After years of cranking out hit iPod models, has Apple Computer hit a wall?

Apple “hasn’t had a significant update to its [iPod] product line this year, with the only change being the addition of a smaller-capacity 1GB iPod Nano in February. ‘It’s possible that we’re at a point where the path to taking the next step is less clear and less straightforward, even for a company with the technology expertise and creativity of Apple,’ said IDC analyst Susan Kevorkian,” Ina Fried reports for CNET News.

Fried reports, “But few expect Apple is resting on its laurels. ‘I’m convinced they aren’t just sitting there,’ said Gartner analyst Michael McGuire. Apple declined to comment on where it is headed, as is its custom. Such silence, McGuire said, makes it hard to know where Apple is headed.”

Digital HD Radio and cell phone capabilities are a couple of features bandied about for next-gen iPods in the full article.

“In any case, Kevorkian said that Apple may have missed an opportunity to follow up on its successes of last year, which included the Nano and video iPod. ‘Apple had so much momentum coming out of 2005,’ she said. ‘That was momentum they could have banked on by introducing new products in the first half of 2006.’ (It should be noted, of course, that Apple could conceivably introduce a new model before the holiday shopping season,)” Fried reports.

“Even without new models, the iPod has continued to reign supreme. Apple still boasts a 75 percent share of the U.S. retail market and is the world’s best-selling MP3 player,” Fried reports. “Even Microsoft has indicated that it expects its Zune to take some time to put much of a dent in the iPod. At its financial analysts’ meeting last month, Microsoft said that it expects to spend hundreds of millions of dollars in the coming years to make Zune into a serious iPod challenger.”

Full article here.
Patience, young padawans. Patience.

Related articles:
RUMOR: Intel and Apple working on ‘intelligent device’ – August 22, 2006
NPD: Apple retains huge lead with 75.6% share of U.S. music player market – August 17, 2006
Apple CEO Steve Jobs talks up much-rumored ‘iPhone’ iPod mobile phone – August 11, 2006
Zune: Apple cannot lose. Microsoft cannot win. – July 26, 2006
Apple still In ‘early stages’ of iPod expansion – May 24, 2006
Apple Euro boss talks iPod: ‘We are only at the very beginning of something really big’ – October 16, 2004

54 Comments

  1. People were complaining that Apple was going to create burnout among its customers for coming out with so many new models. NOw that we have had a bit of a breather, people are complaining about that too.

    It also is called product cycle maturation. The earlier in a product’s life cycle it is, the more advancement and development there is.

    Nothing to see here. Move along.

  2. Is this cnet writer an idiot? I guess so..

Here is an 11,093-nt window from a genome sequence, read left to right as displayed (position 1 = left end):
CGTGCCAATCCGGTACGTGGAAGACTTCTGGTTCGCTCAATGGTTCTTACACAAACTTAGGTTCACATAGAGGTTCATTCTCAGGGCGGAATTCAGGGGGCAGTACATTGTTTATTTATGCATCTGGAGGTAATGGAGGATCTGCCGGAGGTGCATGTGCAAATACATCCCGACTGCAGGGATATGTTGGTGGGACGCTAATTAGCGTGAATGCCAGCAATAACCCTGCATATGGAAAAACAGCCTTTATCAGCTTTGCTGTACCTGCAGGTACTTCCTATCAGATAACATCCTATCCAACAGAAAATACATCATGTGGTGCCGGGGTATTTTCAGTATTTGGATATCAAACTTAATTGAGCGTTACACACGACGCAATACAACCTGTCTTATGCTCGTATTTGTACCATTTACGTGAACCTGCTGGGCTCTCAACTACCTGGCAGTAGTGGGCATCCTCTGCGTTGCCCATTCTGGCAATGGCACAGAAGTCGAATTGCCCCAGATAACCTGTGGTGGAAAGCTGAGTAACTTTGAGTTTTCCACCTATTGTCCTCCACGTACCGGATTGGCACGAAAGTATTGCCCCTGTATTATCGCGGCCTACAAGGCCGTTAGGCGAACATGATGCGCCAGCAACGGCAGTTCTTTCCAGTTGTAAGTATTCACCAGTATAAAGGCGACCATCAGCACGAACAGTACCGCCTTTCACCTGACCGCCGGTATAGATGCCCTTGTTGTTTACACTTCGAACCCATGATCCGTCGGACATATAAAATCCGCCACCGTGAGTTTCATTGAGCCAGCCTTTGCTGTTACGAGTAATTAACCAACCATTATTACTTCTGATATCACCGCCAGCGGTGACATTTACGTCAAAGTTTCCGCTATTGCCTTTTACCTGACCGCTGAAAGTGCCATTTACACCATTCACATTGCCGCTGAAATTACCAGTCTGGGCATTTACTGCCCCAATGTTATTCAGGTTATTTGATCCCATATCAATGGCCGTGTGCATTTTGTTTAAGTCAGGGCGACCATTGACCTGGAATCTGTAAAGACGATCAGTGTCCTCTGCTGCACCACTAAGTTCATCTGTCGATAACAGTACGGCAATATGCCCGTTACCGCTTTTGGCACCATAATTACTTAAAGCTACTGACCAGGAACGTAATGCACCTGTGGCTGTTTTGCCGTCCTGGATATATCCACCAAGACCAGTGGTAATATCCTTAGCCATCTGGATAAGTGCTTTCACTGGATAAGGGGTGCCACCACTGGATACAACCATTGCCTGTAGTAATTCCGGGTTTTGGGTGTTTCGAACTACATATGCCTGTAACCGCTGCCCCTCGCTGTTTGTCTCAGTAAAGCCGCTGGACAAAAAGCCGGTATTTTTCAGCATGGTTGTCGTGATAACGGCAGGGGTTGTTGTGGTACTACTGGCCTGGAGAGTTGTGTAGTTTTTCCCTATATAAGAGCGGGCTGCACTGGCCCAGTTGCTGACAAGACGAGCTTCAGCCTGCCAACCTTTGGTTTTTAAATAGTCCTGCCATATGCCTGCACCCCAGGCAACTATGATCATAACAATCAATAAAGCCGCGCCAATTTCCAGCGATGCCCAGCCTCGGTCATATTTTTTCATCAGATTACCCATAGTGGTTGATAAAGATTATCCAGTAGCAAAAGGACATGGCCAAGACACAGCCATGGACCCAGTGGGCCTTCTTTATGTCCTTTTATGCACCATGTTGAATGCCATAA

The current iPods are only 10 MONTHS OLD! New iPods will be
    here before the holidays, but remember, last holiday season Apple
    sold 14 million iPods… They now have an obligation to meet and
    exceed those numbers this year… The only way to do this is to
    release the new models in the holiday quarter..

    A little common sense is all it takes to understand this..

  3. Seeing as how Apple still controls 75% of the mp3 player market, consumers don’t seem to be too alarmed over the fact that there hasn’t been an update in a while. What some tech anal-yst thinks is completely irrelevant in the real world as we’ve seen several times now…

  4. I do find it interesting that if Apple continues to put out new and updated models, they are mocked and ridiculed, even by SNL’s skit of Steve Jobs introducing new iPods. But if they wait 6-9 months to release something new, they are ridiculed as being no longer able to come up with something new.

  5. While no doubt improvements can be made, the iPod is close to the perfect music player given current technology. They could bloat it with features and screw up the ease of use, but that could be considered a backwards step. Really it’s simply capacity of the battery and capacity of the memory/hard drive that is going to change. There may be refinements to the wheel and it may be incorporated into a touch-screen (though personally I’m not convinced by this route given the potential for scratching).

    I can’t imagine anyone wants a SMALLER nano.

    So the reason for not releasing new versions is simply that the current versions still rock. If it ain’t broke, don’t fix it.

    The 8GB Nano that they’ll release for Christmas will still be the same product. It’ll still be called the iPod Nano. It won’t be the XYZ-327-8G. UNtil there’s a hot new tech to incorporate, I’m just expecting revisions rather than revolutions.

  6. MP3 market is mature and saturated.
    We have 4 iPods in the family and cannot think of what new feature would make us buy another. More memory? No, don´t use all that we have in our iPods. Bigger screen – movies? Nah, don´t think so.
    The only reason we will buy a new iPod is to replace one if it is lost, stolen or damaged beyond repair.

  7. This is just more supercilius speculation. iPod share has remained steady, if not gone up, during the period cited. So what’s the beef?

    It isn’t like the competition suddenly got better software to drive their players and music services.

    It isn’t like the competition suddenly integrated players and music services better.

    It isn’t like the competition suddenly improved music services, making them easier to navigate and purchase from.

    If Apple hasn’t “improved” the iPod, neither has the competition.

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